Neurology News Network for the week ending November 4, 2023. [WATCH TIME: 3 minutes]
WATCH TIME: 3 minutes
Welcome to this special edition of Neurology News Network. I’m Marco Meglio.
Data from a recently published, multicenter, retrospective cohort study showed that approximately two-fifths of young adults aged 18 to 25 years old were prescribed preventive medications for migraine, with similar prescription rates between pediatric and adult neurologists. The analysis included 767 patients who had a diagnosis of migraine between 2017 and 2021 at an outpatient visit to a Mass General Brigham (MGB) neurologist. Of these, 290 (37.8%) were seen by a pediatric neurologist and 477 (62.2%) seen by an adult neurologist. Preventive medications were prescribed in 43.9% (n = 337) of the total population, with 45.2% and 43.2% of those seen by pediatric and adult neurologists, respectively, getting prescriptions.
A new data analysis from a phase 1, randomized, double-blind, placebo-controlled, 3-period cross-over study showed both high and low doses ofTAK-861 (Takeda) had significant and dose-dependent improvements in wakefulness compared with placebo among healthy adult men, with no serious or severe adverse events.1 These findings suggest that TAK-861, an oral highly selective OX2R agonist, may potentially be a safe and effective therapy for patients with narcolepsy who experience excessive daytime sleepiness. In the analysis, both high (30mg; 10mg) and low doses (15mg; 5mg) of the regimen significantly improved measures of sleepiness in participants. The least square (LS) mean differences from placebo in maintenance of wakefulness test mean sleep latency were 17.8 minutes and 19.1 minutes for TAK‑861 low and high doses, respectively.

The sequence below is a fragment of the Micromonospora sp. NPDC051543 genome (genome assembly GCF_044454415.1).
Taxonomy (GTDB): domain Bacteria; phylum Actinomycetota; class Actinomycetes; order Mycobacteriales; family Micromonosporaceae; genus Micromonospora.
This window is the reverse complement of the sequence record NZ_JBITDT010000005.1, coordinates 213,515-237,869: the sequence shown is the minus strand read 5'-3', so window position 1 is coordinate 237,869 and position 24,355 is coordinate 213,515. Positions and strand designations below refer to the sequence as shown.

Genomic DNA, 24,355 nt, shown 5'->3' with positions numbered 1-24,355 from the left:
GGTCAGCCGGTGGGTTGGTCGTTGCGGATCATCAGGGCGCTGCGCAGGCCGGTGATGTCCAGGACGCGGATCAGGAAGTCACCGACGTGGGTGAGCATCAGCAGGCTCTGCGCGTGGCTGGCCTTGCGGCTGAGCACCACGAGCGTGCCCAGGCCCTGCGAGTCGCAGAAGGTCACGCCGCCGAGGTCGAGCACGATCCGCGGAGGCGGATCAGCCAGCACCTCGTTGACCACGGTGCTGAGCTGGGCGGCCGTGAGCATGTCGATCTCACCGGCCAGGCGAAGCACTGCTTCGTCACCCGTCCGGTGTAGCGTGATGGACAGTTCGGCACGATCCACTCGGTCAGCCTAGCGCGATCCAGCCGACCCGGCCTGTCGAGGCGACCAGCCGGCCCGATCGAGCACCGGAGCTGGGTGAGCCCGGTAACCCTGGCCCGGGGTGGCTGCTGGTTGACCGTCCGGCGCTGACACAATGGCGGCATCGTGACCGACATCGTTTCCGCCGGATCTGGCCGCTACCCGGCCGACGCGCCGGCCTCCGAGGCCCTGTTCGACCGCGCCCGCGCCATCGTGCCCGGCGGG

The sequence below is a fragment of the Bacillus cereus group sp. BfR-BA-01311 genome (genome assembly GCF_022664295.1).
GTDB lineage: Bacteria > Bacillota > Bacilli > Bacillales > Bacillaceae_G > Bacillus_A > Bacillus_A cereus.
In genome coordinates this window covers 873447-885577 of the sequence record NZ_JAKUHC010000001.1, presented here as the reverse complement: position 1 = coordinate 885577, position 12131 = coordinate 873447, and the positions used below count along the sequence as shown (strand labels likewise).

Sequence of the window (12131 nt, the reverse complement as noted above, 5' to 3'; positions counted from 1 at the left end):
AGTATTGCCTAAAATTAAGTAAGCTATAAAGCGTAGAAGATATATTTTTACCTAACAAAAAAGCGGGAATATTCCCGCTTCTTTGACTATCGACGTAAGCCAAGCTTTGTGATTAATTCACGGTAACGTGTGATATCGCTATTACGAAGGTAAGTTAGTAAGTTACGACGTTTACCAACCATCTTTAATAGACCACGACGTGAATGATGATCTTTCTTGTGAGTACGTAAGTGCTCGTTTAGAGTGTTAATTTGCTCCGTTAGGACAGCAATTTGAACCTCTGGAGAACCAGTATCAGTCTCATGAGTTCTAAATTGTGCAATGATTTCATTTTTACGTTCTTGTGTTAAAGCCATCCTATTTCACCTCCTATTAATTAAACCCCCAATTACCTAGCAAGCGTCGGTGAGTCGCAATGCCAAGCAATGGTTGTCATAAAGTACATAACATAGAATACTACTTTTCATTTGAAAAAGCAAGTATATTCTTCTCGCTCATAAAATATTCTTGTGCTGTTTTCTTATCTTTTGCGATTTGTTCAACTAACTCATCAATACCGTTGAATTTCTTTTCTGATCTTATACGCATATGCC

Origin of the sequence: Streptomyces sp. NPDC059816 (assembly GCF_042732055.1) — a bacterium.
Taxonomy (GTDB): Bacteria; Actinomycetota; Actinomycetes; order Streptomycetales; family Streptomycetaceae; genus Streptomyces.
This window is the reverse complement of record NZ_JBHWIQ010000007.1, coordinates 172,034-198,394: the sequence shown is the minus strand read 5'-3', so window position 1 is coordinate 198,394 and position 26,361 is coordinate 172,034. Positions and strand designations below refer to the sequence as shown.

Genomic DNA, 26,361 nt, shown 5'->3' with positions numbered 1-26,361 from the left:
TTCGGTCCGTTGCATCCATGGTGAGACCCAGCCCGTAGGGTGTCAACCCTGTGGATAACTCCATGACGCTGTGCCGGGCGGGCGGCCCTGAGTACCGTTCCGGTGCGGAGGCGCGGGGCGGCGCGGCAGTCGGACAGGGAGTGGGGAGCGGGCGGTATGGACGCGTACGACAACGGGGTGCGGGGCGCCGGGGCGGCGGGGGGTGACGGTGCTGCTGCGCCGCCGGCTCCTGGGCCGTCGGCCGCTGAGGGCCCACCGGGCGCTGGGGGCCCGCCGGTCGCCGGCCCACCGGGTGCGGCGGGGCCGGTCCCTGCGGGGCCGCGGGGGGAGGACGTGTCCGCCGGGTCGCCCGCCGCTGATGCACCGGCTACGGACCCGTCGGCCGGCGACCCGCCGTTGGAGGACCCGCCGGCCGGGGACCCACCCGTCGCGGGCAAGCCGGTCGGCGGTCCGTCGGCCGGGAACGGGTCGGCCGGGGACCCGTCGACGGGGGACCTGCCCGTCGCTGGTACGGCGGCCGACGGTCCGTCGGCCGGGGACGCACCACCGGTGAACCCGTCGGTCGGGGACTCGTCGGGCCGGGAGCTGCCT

Interim data from REFOCUS-ALZ, a global phase 3 study, showed that treatment with simufilam (Cassava Sciences), an investigational agent in development for Alzheimer disease (AD), was not associated with amyloid-related imaging abnormality (ARIA)-edema emergence. Final MRI data is expected at the conclusion of the study. In this volumetric MRI substudy, MRI protocol was conducted on 1.5T and 3T scanners and consisted of 3DT1, FLAIR, T2 and DWI sequences. Results showed that most of the cohort (n = 160; 88%) had no clinically significant findings at week 40 while a small portion of patients (n = 13; 7%) had clinically significant findings identified at screening that persisted to week 40. These included infarcts, uni- and multi-focal cortical superficial siderosis (CSS), and other infrequent abnormalities.
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